The Unseen World of Microorganisms

University of Michigan Museum of Natural History launches new installation

By Taylor Viers

Through the artistry of Jim Cogswell, a professor at U-M’s Penny W. Stamps School of Art & Design, microorganisms will be on display in colorful murals on the windows of the U-M Museum of Natural History in Ann Arbor. Since the pandemic, microorganisms have migrated from natural science and medicine into the world of politics, history, and civil society. 

The new exhibit, “Unseen Worlds” aims to magnify the world of the microorganisms we can’t see with the naked eye by mirroring visitors’ movements as the vinyl elements wrap their way around the glass exterior of the building. With over 250 ink paintings of microorganisms that were transferred to a digital format to create machine-cut vinyl film, the bright elements make visible the world of the unseen. Creating a link between art and natural science, Unseen Worlds brings the fascination of the rare and exotic form of life that has made life as we know it possible on our planet.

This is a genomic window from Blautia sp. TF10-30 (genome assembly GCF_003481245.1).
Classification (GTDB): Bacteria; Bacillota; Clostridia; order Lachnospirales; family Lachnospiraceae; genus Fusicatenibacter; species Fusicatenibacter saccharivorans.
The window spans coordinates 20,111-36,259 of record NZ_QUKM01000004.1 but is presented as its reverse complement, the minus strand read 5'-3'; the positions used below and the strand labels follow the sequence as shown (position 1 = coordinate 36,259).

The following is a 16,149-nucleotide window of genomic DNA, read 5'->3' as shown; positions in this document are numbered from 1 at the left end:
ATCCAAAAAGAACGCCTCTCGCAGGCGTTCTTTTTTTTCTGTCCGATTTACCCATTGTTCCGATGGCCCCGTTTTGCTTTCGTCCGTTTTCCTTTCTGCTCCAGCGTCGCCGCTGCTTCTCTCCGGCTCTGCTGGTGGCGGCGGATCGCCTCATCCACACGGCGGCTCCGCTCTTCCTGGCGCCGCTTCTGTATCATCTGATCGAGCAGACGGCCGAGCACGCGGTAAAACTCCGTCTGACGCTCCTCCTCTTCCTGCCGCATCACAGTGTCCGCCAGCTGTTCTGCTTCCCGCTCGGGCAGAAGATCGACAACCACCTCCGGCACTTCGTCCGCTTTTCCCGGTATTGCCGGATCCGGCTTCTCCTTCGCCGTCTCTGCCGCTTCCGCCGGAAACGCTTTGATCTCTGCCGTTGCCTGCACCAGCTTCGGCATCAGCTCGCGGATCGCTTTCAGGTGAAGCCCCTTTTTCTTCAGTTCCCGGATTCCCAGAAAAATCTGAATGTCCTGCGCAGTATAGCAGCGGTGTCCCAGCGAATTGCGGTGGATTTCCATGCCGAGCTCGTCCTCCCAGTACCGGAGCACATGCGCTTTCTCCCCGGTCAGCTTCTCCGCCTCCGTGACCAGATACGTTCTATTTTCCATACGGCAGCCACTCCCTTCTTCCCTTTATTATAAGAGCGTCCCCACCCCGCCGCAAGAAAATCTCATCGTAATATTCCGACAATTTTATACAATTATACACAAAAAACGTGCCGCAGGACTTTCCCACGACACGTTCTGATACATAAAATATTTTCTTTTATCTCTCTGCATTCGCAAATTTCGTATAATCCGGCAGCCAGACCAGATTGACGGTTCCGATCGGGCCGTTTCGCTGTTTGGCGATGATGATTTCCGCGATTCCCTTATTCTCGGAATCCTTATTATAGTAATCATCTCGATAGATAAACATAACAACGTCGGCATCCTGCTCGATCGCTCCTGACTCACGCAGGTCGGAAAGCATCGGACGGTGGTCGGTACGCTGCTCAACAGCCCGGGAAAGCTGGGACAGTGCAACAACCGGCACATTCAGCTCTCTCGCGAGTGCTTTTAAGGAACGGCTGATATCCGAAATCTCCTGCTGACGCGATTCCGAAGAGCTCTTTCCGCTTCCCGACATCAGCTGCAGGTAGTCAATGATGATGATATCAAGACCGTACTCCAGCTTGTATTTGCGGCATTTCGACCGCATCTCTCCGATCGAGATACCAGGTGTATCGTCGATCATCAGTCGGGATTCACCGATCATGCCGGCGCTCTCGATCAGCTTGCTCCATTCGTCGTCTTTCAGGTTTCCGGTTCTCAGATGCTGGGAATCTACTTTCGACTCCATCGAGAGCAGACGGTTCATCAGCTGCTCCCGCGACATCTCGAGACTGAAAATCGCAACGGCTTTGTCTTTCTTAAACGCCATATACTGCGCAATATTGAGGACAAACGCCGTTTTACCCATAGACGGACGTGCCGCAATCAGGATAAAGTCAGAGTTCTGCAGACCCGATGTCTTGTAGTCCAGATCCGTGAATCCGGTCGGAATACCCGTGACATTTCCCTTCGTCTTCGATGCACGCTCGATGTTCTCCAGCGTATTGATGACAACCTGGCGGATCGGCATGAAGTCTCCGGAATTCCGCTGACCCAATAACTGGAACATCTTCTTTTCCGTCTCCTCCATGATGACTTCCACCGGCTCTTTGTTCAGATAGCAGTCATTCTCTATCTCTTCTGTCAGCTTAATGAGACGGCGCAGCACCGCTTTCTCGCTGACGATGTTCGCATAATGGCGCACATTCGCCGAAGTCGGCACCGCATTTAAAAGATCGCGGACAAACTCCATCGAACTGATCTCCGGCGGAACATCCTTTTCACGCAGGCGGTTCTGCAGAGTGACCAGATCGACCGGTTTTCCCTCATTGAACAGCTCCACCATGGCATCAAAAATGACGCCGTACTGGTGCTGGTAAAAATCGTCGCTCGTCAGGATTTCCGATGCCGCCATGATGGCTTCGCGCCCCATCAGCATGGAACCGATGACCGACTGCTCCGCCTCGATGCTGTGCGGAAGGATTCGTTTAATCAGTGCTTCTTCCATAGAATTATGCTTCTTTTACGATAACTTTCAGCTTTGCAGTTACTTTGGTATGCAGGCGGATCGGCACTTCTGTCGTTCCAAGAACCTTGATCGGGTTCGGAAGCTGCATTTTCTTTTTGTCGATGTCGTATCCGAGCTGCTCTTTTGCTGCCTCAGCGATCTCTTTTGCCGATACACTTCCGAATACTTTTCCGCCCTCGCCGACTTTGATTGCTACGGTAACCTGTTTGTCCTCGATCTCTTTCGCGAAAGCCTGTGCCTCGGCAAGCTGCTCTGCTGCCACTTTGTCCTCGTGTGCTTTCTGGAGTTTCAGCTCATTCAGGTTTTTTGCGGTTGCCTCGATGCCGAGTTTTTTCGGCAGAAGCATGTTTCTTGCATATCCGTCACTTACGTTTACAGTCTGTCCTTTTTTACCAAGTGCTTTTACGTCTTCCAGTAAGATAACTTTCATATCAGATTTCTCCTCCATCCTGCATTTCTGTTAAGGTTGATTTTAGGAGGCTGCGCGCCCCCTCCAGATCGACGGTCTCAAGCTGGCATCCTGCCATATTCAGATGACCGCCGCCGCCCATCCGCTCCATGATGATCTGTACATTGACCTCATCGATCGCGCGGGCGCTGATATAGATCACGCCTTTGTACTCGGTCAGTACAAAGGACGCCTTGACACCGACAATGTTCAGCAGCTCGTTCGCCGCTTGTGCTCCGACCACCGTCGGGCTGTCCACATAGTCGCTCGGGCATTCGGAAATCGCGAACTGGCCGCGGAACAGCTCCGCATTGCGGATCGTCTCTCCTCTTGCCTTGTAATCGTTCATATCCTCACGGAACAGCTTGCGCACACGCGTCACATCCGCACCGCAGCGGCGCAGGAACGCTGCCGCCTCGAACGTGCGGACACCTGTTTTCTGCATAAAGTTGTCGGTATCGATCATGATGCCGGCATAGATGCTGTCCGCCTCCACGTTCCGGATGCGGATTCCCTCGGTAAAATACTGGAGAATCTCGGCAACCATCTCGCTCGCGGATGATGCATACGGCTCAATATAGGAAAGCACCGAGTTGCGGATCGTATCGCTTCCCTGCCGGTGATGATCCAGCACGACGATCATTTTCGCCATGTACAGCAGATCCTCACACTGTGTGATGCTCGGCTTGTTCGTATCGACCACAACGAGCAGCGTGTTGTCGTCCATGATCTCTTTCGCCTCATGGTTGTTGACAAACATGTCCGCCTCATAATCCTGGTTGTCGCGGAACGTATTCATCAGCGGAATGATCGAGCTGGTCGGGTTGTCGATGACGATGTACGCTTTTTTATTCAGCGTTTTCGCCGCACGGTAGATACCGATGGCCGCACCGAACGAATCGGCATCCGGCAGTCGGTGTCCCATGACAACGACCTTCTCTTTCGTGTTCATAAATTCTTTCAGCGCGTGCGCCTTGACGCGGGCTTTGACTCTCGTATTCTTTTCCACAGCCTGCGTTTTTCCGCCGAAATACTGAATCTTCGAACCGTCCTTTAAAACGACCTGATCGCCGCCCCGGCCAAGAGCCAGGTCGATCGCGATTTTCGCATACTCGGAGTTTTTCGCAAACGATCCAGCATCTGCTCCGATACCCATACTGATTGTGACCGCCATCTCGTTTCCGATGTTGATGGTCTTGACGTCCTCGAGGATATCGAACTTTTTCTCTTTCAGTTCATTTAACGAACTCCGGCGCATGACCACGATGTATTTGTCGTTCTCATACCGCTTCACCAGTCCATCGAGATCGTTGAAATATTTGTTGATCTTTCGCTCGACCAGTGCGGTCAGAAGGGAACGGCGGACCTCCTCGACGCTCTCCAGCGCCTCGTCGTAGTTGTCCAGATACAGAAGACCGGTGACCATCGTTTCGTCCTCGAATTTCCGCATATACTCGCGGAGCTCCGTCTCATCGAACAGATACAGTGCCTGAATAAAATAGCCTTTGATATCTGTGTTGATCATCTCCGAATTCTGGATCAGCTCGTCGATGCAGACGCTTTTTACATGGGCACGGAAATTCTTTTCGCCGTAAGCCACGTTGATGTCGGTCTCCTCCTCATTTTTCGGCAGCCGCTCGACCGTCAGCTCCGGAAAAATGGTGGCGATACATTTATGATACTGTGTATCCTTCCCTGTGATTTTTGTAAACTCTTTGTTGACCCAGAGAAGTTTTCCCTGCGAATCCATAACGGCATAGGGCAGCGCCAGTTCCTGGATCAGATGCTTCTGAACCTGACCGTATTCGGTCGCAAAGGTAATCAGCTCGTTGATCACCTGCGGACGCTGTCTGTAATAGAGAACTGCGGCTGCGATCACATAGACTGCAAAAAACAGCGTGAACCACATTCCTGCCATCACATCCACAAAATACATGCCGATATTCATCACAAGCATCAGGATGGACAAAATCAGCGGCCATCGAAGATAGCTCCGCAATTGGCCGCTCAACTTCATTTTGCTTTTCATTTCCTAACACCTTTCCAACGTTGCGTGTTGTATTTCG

The exhibit is open now at the U-M Museum of Natural History and will run through 2023. Admission into the museum is always free, but donations are gratefully accepted. Masks will be required when visiting. The museum is open Thursday-Sunday 10am-4pm and is closed on Monday-Wednesday.

U-M Museum of Natural History:  Biological Sciences Building at 1105 N University Ave.

For more information, visit their website or call 734-764-0478.

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